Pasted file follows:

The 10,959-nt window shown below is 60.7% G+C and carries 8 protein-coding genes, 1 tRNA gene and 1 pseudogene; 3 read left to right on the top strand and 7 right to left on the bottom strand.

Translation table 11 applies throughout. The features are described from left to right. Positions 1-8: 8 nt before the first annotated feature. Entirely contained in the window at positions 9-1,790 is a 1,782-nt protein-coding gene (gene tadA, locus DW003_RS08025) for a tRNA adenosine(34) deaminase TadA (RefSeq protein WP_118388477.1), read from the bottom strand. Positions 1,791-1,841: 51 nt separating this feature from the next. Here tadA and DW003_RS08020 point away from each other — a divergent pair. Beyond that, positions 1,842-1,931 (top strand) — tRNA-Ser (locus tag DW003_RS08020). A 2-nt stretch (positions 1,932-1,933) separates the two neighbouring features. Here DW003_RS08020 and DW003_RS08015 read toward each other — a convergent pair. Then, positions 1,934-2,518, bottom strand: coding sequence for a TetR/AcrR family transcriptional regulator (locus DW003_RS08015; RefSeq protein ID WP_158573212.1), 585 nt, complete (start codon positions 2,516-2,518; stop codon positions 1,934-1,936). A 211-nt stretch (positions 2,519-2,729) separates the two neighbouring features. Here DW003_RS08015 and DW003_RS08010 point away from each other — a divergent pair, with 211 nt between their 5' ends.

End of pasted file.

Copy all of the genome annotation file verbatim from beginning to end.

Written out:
The 10,959-nt window shown below is 60.7% G+C and carries 8 protein-coding genes, 1 tRNA gene and 1 pseudogene; 3 read left to right on the top strand and 7 right to left on the bottom strand.

Translation table 11 applies throughout. The features are described from left to right. Positions 1-8: 8 nt before the first annotated feature. Entirely contained in the window at positions 9-1,790 is a 1,782-nt protein-coding gene (gene tadA, locus DW003_RS08025) for a tRNA adenosine(34) deaminase TadA (RefSeq protein WP_118388477.1), read from the bottom strand. Positions 1,791-1,841: 51 nt separating this feature from the next. Here tadA and DW003_RS08020 point away from each other — a divergent pair. Beyond that, positions 1,842-1,931 (top strand) — tRNA-Ser (locus tag DW003_RS08020). A 2-nt stretch (positions 1,932-1,933) separates the two neighbouring features. Here DW003_RS08020 and DW003_RS08015 read toward each other — a convergent pair. Then, positions 1,934-2,518, bottom strand: coding sequence for a TetR/AcrR family transcriptional regulator (locus DW003_RS08015; RefSeq protein ID WP_158573212.1), 585 nt, complete (start codon positions 2,516-2,518; stop codon positions 1,934-1,936). A 211-nt stretch (positions 2,519-2,729) separates the two neighbouring features. Here DW003_RS08015 and DW003_RS08010 point away from each other — a divergent pair, with 211 nt between their 5' ends.